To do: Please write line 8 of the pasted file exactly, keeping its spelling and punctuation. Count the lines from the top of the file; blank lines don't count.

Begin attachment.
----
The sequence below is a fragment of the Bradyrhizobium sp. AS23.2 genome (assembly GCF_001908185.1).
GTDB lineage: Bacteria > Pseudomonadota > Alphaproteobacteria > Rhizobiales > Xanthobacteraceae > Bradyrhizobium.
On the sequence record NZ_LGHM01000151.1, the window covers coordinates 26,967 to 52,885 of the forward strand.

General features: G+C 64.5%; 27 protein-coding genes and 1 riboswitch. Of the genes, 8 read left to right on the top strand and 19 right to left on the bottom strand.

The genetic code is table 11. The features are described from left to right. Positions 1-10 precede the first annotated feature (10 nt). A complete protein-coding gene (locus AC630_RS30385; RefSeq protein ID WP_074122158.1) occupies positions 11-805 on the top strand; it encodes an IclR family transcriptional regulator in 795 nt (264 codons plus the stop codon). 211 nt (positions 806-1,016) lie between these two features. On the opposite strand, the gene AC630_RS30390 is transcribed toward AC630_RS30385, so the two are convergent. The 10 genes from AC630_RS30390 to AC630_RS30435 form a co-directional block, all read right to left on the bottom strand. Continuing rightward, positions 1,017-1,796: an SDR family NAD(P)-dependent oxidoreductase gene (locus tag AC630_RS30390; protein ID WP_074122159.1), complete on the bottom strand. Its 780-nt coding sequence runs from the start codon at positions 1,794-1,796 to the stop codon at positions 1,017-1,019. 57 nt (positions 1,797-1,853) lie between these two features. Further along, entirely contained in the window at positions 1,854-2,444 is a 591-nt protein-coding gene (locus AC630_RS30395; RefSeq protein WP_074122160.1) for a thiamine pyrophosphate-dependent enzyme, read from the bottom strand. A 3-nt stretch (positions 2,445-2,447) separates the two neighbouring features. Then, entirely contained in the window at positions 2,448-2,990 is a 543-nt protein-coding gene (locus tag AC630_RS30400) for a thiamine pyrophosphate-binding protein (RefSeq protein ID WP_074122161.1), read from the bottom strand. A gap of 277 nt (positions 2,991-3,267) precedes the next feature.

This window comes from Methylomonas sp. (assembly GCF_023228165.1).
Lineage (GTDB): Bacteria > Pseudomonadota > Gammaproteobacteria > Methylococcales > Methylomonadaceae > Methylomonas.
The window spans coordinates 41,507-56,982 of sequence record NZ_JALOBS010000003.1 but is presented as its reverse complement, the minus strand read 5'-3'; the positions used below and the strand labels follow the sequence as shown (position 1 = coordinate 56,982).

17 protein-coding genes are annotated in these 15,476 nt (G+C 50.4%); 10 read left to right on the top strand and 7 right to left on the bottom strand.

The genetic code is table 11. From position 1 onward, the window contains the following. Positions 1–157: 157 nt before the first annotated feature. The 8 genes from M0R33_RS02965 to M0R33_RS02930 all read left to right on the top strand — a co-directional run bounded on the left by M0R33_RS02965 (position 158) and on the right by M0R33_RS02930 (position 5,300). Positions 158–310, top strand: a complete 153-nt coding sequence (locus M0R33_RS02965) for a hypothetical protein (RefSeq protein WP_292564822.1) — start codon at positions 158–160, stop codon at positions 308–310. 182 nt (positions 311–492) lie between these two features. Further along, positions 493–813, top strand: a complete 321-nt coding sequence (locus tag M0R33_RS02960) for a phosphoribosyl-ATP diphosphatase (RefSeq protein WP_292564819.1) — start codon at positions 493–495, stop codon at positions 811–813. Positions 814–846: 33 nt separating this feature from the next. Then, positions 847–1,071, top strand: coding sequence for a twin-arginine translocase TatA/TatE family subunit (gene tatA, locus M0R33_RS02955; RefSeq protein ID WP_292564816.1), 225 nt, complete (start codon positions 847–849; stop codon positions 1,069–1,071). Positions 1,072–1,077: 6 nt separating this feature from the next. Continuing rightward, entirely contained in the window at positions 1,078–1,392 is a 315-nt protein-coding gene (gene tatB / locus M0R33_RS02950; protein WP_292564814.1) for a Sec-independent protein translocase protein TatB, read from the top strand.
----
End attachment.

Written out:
The window spans coordinates 41,507-56,982 of sequence record NZ_JALOBS010000003.1 but is presented as its reverse complement, the minus strand read 5'-3'; the positions used below and the strand labels follow the sequence as shown (position 1 = coordinate 56,982).